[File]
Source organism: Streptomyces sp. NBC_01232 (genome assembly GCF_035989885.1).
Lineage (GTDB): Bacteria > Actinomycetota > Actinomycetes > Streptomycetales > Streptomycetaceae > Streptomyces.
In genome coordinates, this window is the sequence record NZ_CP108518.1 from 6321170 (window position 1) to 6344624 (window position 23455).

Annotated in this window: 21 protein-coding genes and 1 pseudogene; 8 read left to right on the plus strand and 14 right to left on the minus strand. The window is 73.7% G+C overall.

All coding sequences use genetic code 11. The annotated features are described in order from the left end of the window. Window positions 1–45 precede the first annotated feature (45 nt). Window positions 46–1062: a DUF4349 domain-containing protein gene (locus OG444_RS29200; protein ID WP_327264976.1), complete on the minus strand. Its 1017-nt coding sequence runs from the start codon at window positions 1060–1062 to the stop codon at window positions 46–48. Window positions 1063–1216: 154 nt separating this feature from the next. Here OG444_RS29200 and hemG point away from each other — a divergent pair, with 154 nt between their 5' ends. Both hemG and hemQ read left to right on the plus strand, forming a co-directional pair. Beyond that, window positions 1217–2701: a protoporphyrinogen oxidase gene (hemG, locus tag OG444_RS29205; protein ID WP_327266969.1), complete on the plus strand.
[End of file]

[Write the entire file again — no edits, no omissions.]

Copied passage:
Source organism: Streptomyces sp. NBC_01232 (genome assembly GCF_035989885.1).
Lineage (GTDB): Bacteria > Actinomycetota > Actinomycetes > Streptomycetales > Streptomycetaceae > Streptomyces.
In genome coordinates, this window is the sequence record NZ_CP108518.1 from 6321170 (window position 1) to 6344624 (window position 23455).

Annotated in this window: 21 protein-coding genes and 1 pseudogene; 8 read left to right on the plus strand and 14 right to left on the minus strand. The window is 73.7% G+C overall.

All coding sequences use genetic code 11. The annotated features are described in order from the left end of the window. Window positions 1–45 precede the first annotated feature (45 nt). Window positions 46–1062: a DUF4349 domain-containing protein gene (locus OG444_RS29200; protein ID WP_327264976.1), complete on the minus strand. Its 1017-nt coding sequence runs from the start codon at window positions 1060–1062 to the stop codon at window positions 46–48. Window positions 1063–1216: 154 nt separating this feature from the next. Here OG444_RS29200 and hemG point away from each other — a divergent pair, with 154 nt between their 5' ends. Both hemG and hemQ read left to right on the plus strand, forming a co-directional pair. Beyond that, window positions 1217–2701: a protoporphyrinogen oxidase gene (hemG, locus tag OG444_RS29205; protein ID WP_327266969.1), complete on the plus strand.